Angus Lugsdin, co-founder of Salcombe Distillery, tells us about collaborations with top chefs and prestigious wineries, why he doesn’t want to just make a regional gin, and explains how to differentiate yourself in a crowded marketplace.
Lugsdin’s background was in oil and gas exploration, but inspired by childhood holidays in Salcombe on the south Devon coast, he set up Salcombe Distillery in 2014 with friend Howard Davies. It began distilling in 2016.
Not an unusual trajectory but what differentiates Salcombe from rivals is just how successful it has been. Lugsdin told me, “in our first full year we won double gold at San Francisco, gold at the World Gin Awards and one of the highest ever recorded scores at the Beverage Tasting Institute in the US, with 96 out of 100.” Not bad for a pair who’d never distilled before.
The gin committee
“We set out with the aim to create one of the world’s best London Dry Gins,” Lugsdin told me. They set up a “gin committee” and tested dozens of recipes. The result was the award-winning Start Point, named after a local landmark. In equipping the distillery they enlisted the help of gin consultant Jamie Baxter, who has worked with such big names as William Chase and the City of London Distillery.
Lugsdin told me a little about the production process, “we have our 450 litre Holstein still and we use English wheat spirit. All our water is sourced from Dartmoor National Park, so it’s naturally soft. We have 13 botanicals in Start Point, including three fresh organic unwaxed citrus peels which are red grapefruit, lemon and lime which we have to peel every morning just prior to distillation just so we capture the best of those essential oils. And then we’ve got a very traditional Macedonian juniper base for that good kick of juniper. An English coriander seed that’s grown for us gives a fantastic lemon-warming brightness to the gin.”
Not just for locals
I asked Lugsdin how they differentiate themselves in what is an increasingly crowded market: “Salcombe is a well-known sailing destination, we thought it was a brilliant fit for gin.” And they have a onsite school where you can learn how to make gin which is a great promotional tool, “they [visitors to the gin school] become mini brand ambassadors for Salcombe Gin.” But he doesn’t just want to make a regional gin, “we’re very much focussed on making it a national brand, and we’ve started exporting.”
Lugsdin doesn’t think that all the competition will be around for the long term, “we’ll see a few of these lesser-known brands that haven’t got the marketing money behind them and that are just contract distilled, I think they’ll fall away. And then I think you’ll see some of the bigger companies, as we’ve already seen, starting to acquire (small distillers), obviously Sipsmiths was one of the early to go.” He was less than complimentary about some rivals, “a lot of the gins on the marketplace now are nothing more than flavoured vodkas where the juniper is taking very much a backseat. And really, if the juniper is taking a backseat then is it really gin?”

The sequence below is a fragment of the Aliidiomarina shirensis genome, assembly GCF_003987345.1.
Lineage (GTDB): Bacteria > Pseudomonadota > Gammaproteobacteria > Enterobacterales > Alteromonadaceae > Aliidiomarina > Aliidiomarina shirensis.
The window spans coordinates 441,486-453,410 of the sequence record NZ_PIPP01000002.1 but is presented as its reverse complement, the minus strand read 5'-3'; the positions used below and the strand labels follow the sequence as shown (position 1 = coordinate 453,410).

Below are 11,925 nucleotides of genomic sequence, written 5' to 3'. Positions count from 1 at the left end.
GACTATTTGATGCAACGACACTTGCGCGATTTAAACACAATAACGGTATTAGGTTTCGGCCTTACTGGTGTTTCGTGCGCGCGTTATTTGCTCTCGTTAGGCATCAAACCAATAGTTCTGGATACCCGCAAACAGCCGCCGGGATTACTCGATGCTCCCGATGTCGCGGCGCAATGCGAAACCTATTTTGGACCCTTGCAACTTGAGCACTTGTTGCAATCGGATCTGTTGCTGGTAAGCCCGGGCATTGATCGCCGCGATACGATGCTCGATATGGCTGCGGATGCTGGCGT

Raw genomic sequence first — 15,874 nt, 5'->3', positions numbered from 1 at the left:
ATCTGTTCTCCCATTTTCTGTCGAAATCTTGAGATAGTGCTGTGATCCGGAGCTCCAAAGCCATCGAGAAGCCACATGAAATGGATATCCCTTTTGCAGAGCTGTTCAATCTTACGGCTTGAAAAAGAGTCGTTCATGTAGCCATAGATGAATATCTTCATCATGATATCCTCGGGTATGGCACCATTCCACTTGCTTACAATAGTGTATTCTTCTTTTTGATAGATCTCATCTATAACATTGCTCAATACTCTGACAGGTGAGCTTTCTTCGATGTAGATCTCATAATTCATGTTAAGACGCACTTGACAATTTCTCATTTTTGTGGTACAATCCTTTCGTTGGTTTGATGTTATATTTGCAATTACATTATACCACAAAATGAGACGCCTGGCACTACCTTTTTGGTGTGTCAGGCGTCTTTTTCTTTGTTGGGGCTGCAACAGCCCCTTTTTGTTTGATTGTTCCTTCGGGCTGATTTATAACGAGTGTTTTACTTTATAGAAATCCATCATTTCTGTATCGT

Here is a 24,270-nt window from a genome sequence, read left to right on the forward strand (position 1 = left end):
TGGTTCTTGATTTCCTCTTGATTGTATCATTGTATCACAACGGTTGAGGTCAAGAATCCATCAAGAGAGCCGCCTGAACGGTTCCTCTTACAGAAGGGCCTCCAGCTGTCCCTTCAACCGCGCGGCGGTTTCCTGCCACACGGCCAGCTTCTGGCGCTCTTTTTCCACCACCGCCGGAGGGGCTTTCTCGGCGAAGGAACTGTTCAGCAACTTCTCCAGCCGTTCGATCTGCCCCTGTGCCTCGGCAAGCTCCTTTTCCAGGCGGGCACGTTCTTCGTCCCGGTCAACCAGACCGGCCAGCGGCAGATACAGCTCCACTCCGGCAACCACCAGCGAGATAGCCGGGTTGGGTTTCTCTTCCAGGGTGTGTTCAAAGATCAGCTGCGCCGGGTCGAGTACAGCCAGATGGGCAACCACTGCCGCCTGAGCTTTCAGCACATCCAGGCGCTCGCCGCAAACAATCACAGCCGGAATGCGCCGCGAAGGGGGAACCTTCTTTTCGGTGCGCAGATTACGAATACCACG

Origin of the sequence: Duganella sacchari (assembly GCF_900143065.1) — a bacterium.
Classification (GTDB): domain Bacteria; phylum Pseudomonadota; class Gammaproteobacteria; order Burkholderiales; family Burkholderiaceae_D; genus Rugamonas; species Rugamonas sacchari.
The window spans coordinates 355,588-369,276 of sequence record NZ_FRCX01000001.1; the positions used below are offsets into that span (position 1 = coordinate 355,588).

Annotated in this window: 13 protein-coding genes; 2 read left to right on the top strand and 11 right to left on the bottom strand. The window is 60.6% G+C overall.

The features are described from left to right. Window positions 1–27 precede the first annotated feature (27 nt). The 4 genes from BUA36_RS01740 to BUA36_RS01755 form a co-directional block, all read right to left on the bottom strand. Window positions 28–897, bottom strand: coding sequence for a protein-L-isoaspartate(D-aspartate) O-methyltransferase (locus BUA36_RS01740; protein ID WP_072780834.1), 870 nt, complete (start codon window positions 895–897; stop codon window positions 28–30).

World-renowned chefs and iconic winemakers
Start Point is their flagship but they also make some more esoteric gins, collaborations with “world-renowned chefs and iconic winemakers,” as Lugsdin puts it. These are inspired by the Salcombe Fruiters, sailing vessels based in the town that brought fruit and spices from Spain, the Azores, and as far as the West Indies in the 19th century.
The first is made in conjunction with Michelin-starred chef and Saturday Kitchen-regular Michael Caines. It’s named Arabella after a Salcombe Fruiter, and appropriately it majors on the lemons. Lugsdin told me that Caines “wanted to go with something quite fresh with lemons, so we were using lemon thyme and lemon verbena and hibiscus, adding lots and lots of layers of aroma and flavour but still keeping it very crisp and dry and classic.”
Then there’s Mischief, named after another sailing vessel, created with restaurateur Mark Hix: “we developed a gin with ten key botanicals, to celebrate the tenth anniversary of the Hix Restaurant Group, which was this year,” Lugsdin said. The ten include sea buckthorn and samphire, “it has a lovely subtle anise kind of perfumed note.”
Then there are a couple of seriously fancy wine collaborations. Lugsdin said, “we know from the cargo records that the Salcombe Fruiters were carrying citrus fruit up from Cadiz and in addition to that they were carrying casks of sherry.” This led to a collaboration called Finisterre with one of the finest producers in Jerez, Bodegas Tradicion. They aged the gin in an 80 year old American oak cask that once held fino sherry. Lugsdin said, “I wanted something really kind of dry with a slight saline attributes to it.”
The latest collaboration comes out this month and sounds particularly delicious. It’s a sloe gin aged in an old port barrel. Naturally they’ve done it in some style by teaming up with Dirk Niepoort, one of Portugal’s best producers. “We wanted to really elevate sloe gin and take it to a place it’s never been before,” Lugsdin told me, “so we developed a whole new base gin recipe based on the residual sugar content of the fruit and using orange peel and bitter almonds and also some of the sloes. And then we macerated the sloes and damsons in that base gin, and added it to an 80 years old American oak port pipe. It’s even got that amazing brick red tinge that you expect from a really good tawny port.” It’s called Guiding Star and sounds perfect for Christmas. At 40% it’s a proper gin rather than a liqueur. They don’t do thing by halves at Salcombe.